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Cerulean Homemaker

Monday, May 30, 2022


It seems I've just returned from a week in West Virginia, and yet I look at the calendar and it's been almost a month. Such is my life during Vegetation Time, when all that free time I fritter away doing things like editing, blogging, writing and painting gets sucked up in Vegetation Management. Oh, there's plenty of that all winter long, but it's more like upper body workouts, and not as horribly pressing. In southeast Ohio in May, you manage your vegetation or smother under it.

People have been asking me about No Mow May. "Is it bad to mow my lawn during No Mow May?"  The whole concept makes me laugh in a snorty way. Whoever came up with that doesn't live in southeast Ohio. Maybe doesn't even have a yard to maintain at all. I've thrown a belt and broken a pulley mowing my paths this spring. Yesterday I mowed a path that I had inadvertently skipped--it went about three weeks without mowing. Aaaack. I barely got through it; the rider mower was gagging and growling and burping on grass.  Then, just as I was finishing up three hours of path mowing, I threw a belt again. What fun. It takes my beloved neighbors Bill and Kathy and me to get the damn deck off, belt replaced, and back on the mower. Every time.  I'm all for not mowing. But around here, you'd better have a tractor and a brush hog ready if you quit for the month of May. Honestly, what could those No Mow May folks have been thinking? 

Kathy and Bill, saving my bacon again, and again, and again.
I am in the market for a new rider lawnmower. I need one that doesn't throw
belts like a Chippendale dancer, and doesn't give me PTSD
every dang time I climb on it.

Anyway, I'm not here primarily to kvetch about having to mow. I'm here to celebrate West Virginia, ancestral home of the Zickefooses, West Virginia University, ramps, and kick a-s birds. I celebrated my 20th year of involvement with the New River Birding and Nature Festival this spring by committing to an entire week of guiding. It wasn't nothing, getting up at 5 every morning, leading a 7-hour field trip, then getting up and doing it again the next morning, and the next...

But oh, the places we went, and the things we saw! 

I will now share some glorious things in a random way. 

One of the things I love about our field trips is that they are entirely bird-driven. If we find a bird, or birds, we stop dead and hang out for an hour or more, just taking in what the birds give us. Such was this moment with a female cerulean warbler we found visiting a junky-looking pile of winter stems on a Fayetteville road bank. 

You'll want to click on the photos to see her.

Birds are natural botanists and artisans. Like me in an art store, they know what materials they're looking for, and when they find the right stuff, they'll keep coming back. This little beauty was stripping papery fibers, perhaps from a winter milkweed or goldenrod stem.

It took some effort, and she'd throw a wing out and flutter as she pulled, which is what drew our attention.

It didn't take her long to get a billful, and she'd bear that off into a tall maple where, unseen, she was weaving a masterpiece.

We were charmed beyond delirium.

The female cerulean warbler has a dusty aqua/cornsilk yellow/dove gray color combination you just don't see on any other bird. She owns that muted color scheme, wears it beautifully. Please see her crown. Heavenly blue!

Seeing this little miracle taking place before our astonished eyes was such a full-circle moment for me. Years ago, I received a commission to paint nesting cerulean warblers in a West Virginia mountain setting for the WV Breeding Bird Atlas. I watched cerulean warblers and shot some landscapes for reference on this very same road, with my same WV friends. And the great big beautiful vastly informative and carefully researched book is out, and it's SO good, and I'm so proud to have decorated the cover. You can find out more at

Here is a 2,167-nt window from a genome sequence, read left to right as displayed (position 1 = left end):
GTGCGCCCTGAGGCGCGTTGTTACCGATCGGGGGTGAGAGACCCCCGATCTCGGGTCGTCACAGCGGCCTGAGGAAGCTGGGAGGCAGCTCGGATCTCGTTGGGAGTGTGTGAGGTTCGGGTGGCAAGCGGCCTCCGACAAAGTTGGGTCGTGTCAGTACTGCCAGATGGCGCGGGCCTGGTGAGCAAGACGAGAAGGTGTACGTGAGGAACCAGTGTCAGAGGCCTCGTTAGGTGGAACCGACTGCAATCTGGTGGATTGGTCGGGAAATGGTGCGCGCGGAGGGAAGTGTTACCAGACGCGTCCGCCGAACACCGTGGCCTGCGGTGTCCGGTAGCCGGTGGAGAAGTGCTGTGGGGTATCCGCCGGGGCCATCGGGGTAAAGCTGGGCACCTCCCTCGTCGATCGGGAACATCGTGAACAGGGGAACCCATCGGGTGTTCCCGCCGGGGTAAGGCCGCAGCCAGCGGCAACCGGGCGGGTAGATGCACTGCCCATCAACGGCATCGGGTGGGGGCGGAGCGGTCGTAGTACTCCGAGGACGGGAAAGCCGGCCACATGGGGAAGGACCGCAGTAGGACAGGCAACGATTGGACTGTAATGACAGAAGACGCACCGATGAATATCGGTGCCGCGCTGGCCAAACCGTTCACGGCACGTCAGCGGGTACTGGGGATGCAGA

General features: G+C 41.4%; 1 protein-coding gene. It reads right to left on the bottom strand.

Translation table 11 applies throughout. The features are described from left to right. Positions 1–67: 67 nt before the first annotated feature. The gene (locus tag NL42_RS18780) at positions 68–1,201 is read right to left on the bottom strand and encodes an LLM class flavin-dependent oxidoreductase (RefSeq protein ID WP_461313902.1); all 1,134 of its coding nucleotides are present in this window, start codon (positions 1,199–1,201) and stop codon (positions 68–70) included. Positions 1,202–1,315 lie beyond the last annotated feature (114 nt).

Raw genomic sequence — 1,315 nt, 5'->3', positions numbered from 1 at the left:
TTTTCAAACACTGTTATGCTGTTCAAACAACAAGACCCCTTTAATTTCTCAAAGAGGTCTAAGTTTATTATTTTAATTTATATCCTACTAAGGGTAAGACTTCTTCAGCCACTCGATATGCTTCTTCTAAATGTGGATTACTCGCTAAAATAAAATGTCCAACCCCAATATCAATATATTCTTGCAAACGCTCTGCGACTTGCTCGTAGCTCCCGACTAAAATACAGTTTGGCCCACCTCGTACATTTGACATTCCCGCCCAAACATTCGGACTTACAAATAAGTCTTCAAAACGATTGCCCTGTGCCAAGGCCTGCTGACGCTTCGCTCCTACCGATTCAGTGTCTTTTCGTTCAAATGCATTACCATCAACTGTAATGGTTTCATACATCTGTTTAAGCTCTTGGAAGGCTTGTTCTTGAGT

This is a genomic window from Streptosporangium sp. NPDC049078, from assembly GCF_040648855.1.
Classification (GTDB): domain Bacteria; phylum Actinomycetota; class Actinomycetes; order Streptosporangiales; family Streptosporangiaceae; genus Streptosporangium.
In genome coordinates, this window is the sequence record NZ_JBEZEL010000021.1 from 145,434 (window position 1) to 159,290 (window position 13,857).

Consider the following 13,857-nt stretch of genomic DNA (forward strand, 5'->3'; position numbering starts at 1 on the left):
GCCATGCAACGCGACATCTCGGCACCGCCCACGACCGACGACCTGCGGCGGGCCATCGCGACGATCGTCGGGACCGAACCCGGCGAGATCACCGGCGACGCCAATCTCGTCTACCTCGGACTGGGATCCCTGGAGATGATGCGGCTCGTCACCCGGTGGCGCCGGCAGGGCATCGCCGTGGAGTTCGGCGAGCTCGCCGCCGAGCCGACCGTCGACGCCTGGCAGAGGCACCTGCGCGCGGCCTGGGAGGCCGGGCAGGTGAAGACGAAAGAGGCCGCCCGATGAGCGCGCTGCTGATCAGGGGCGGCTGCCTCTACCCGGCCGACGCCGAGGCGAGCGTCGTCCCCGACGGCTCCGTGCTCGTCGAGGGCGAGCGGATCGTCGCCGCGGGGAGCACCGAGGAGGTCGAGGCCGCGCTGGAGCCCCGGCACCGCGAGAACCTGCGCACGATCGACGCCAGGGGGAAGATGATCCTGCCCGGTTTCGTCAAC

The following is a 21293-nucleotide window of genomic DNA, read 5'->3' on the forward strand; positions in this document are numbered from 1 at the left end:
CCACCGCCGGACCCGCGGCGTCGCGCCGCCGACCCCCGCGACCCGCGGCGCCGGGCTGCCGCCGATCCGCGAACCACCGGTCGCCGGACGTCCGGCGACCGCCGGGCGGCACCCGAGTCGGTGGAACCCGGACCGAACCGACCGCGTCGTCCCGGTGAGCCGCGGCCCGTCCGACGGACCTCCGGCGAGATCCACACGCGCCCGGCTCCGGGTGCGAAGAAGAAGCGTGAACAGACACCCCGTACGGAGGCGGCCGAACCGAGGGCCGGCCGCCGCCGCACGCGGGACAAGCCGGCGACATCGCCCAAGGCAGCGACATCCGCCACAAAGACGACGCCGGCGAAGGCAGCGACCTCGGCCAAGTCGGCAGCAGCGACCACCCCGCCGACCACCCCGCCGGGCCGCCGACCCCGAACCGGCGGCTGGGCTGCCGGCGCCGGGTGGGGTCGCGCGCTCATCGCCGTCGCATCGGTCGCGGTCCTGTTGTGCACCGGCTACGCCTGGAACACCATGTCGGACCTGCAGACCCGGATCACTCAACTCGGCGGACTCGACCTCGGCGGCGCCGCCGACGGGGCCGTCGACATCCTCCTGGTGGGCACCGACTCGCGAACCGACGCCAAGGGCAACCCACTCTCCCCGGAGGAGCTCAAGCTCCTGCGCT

It almost always rains for part of the festival, and I really wanted to convey a sense of West Virginia's mist-shrouded mountains. 

Taken from the New River Gorge bridge early one morning during this year's festival...wonder where I got the inspiration for the painting?

The little cerulean warbler didn't know any of this stuff that was swirling around through my head. She had work to do. And so she kept tugging and pulling and gathering, and we kept smiling. 


All this on a trashy-looking mountain road bank, that just happened to have the right kind of bark for the nest of one of our most beautiful and imperiled warblers. 

Liam's Blog Takeover!

Sunday, May 22, 2022


Hey all! This is Liam, and I'm doing a blog takeover for the day.

I just graduated from West Virginia University in Morgantown, West Virginia, and I have been looking for jobs for months as I prepare to launch into the workforce. I am looking for work in graphic design or any other creative field, as I received my Bachelors in graphic design with a minor in painting, and I would love to make my living doing something creative. I have four years of experience using Adobe InDesign, Photoshop, Illustrator, Premiere, Audition, and XD. My proficiency in these programs earned me my diploma, and I am confident in my skills as a graphic designer. I do artistic commission work as well, and I am currently looking for work in New York City, Pittsburgh, PA, or Columbus, OH. If anybody has recommendations or job openings in these areas, please let me know. Thank you!

Starting off, I would like to show you all some of my work. I have a very large portfolio, and rather than post it all here, I'll just give you a taste of the things I do. 


"Grounding Forces, Fig. 1." 2022. Acrylic on canvas, 24" X 24"

This is an acrylic painting of recording artist Donald Glover, or Childish Gambino. I chose to do stylized, blocked shading rather than a smooth blend to diversify my style.

"Grounding Forces, Fig. 2." 2022. Acrylic on canvas, 24" X 24"